Despite not being able to predict a BCS National Champ in years, preseason polls can be a valuable futures tool for college football betting. Check out why here.
Guess how many preseason AP No. 1 college football teams have won the BCS National Championships in the last 10 years? That’s right. Zero. One has to go back to the Pete Carroll-led USC Trojans of 2004 to find the last tile holder to accomplish this feat, though the team was forced to later vacate its final two wins after a 2010 NCAA investigation found the school guilty of violating rules of amateurism. Before this, in 2002, the Miami Hurricanes assembled one of the greatest collegiate teams in history, winning the title after receiving 27 first-place votes and topping the preseason AP rankings. What’s the point? Despite the poll’s recent failures to predict champions, it’s still a useful power-ranking tool that bettors can refer to throughout the season, even with its inherent flaws, biases, and inaccuracies.
Polls & Usefulness
Cinderella teams have become the norm in most collegiate championship series. Basketball fans are now accustomed to penciling a mid-major or two into the Sweet 16 when filling out their annual brackets, while Coastal Carolina just shocked the baseball world after winning the title in their first College World Series appearance. But football is a different beast. There is too much disparity in talent, size, and strength, and too many personnel making a difference to see a team way off the radar threatening the title. One has to go back to the 1984 BYU Cougars to find a non-Power 5 school who won it all. It takes several years, much money, a vital scouting network, and a lot of luck to build a serious title contender, and the AP polls typically reflect this.
College football rankings are based on many criteria, including weighing talent and recruiting classes, recent past performances, scheduling, injuries, the number of returning starters, personnel changes, and more. In many ways, the AP poll factors all of this into one catchall category. Embrace it. Many bettors will dismiss the rankings as too square, and that value can be found fading over-hyped teams that public money will follow based on its popularity and unscientific make-up. But the poll will unearth just as many overlays as underlays. Think of it as “swarm intelligence,” or the idea that collective knowledge of a group can outperform a specific model or any individual understanding. The AP Top 25 college football poll is made up of 60 sportswriters and broadcasters from around the country, and whatever their backgrounds, are typically experts in the field and weighing many factors in their decisions; just at different levels.
One way bettors can possibly harness the power of the AP preseason poll is for futures betting. Think of the poll as a good barometer to any significant changes or occurrences that may cause a team improves or downgrade in the upcoming season. Give or take a few teams, most of the preseason AP Top 25 will be made up of schools, particularly from the Power-5 conferences, who owned the top points differential from the previous season. In 2015, for example, only five failed to fall under this umbrella. As with many sports, it can often be valuable to refer back to the rankings midway through the season to see if more or less was predicted from a team. See it as a benchmark for determining any kind of reversion to the mean.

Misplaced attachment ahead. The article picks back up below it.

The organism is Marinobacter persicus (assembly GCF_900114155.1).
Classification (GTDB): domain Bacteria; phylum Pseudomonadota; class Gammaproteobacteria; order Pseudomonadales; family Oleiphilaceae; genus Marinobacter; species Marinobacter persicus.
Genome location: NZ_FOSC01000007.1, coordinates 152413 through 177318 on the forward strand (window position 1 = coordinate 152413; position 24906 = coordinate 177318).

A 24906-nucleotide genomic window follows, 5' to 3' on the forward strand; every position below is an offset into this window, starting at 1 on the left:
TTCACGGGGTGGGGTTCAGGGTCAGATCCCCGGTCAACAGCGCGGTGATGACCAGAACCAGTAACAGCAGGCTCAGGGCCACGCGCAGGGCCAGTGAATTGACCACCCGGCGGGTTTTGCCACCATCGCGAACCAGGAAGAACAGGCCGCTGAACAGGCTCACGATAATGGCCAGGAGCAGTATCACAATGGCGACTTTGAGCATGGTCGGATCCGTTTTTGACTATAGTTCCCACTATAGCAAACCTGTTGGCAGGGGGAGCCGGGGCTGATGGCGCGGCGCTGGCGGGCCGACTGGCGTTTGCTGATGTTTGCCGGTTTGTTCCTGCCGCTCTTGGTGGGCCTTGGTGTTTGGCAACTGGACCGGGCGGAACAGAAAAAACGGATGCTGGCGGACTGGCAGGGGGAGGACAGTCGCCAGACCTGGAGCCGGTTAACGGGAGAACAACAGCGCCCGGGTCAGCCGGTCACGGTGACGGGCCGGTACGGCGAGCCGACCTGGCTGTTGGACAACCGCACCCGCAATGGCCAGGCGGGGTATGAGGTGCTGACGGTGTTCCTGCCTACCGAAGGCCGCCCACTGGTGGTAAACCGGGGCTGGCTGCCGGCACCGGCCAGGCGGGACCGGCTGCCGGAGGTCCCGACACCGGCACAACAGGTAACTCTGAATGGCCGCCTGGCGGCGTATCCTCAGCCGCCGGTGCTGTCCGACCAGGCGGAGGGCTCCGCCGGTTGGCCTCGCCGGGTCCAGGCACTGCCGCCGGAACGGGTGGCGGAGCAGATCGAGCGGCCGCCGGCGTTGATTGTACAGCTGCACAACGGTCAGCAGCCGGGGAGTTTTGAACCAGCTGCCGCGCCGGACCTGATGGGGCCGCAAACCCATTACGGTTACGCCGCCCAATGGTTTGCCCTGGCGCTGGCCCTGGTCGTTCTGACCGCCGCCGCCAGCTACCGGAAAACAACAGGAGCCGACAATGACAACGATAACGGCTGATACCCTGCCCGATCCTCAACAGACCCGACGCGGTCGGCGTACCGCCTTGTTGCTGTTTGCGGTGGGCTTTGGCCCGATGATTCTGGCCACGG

One angle I like to take when betting regular-season win totals is to compare a program’s betting market expectations from the prior season to its preseason rankings this year—particularly isolating top Power-5 schools with a legitimate chance to win the title. Together, the numbers signify little change among online oddsmakers and public expectations, leading to potentially greater strength and consistency across the board. Here is the angle: look for Power-5, AP Top 10 teams who averaged the highest point spreads the prior year, ignoring scheduling, and other factors. In the last decade, if a team ranks in the top 10 in each category, they own a 33-21-6 (61%) record going over their projected win totals for the regular season. The higher they are in each ranking, the better numbers too. If a team sits in the top five in each, they are 14-7-4 overall. Also in this group, I look for teams that rank equal to or higher in the preseason poll than they did in the average point spread ranking the year before. This signals some sort of upside, favorable scheduling, or other factors with voters they really like. In the last 10 years, teams in this situation are 9-1-3 going over oddsmakers projected win totals.
The AP poll has yet to be released, but the Coaches Poll, which is often nearly identical in rankings give or take a position, has, and we can use it to ferret out a few potential bets. Five teams are on the radar: Ohio State, Alabama, Oklahoma, Clemson and Florida State. Isolating the Power-5 conferences, they each ranked in the top 10 highest average point spreads last year and opening Coaches Poll. The Tigers and Sooners, each with Heisman Trophy favorites under center, are most intriguing. They are the only two schools (Clemson -12.6, seventh; Oklahoma -15, fourth) to sit better than their average line rank last season, suggesting plenty of upside with pollsters.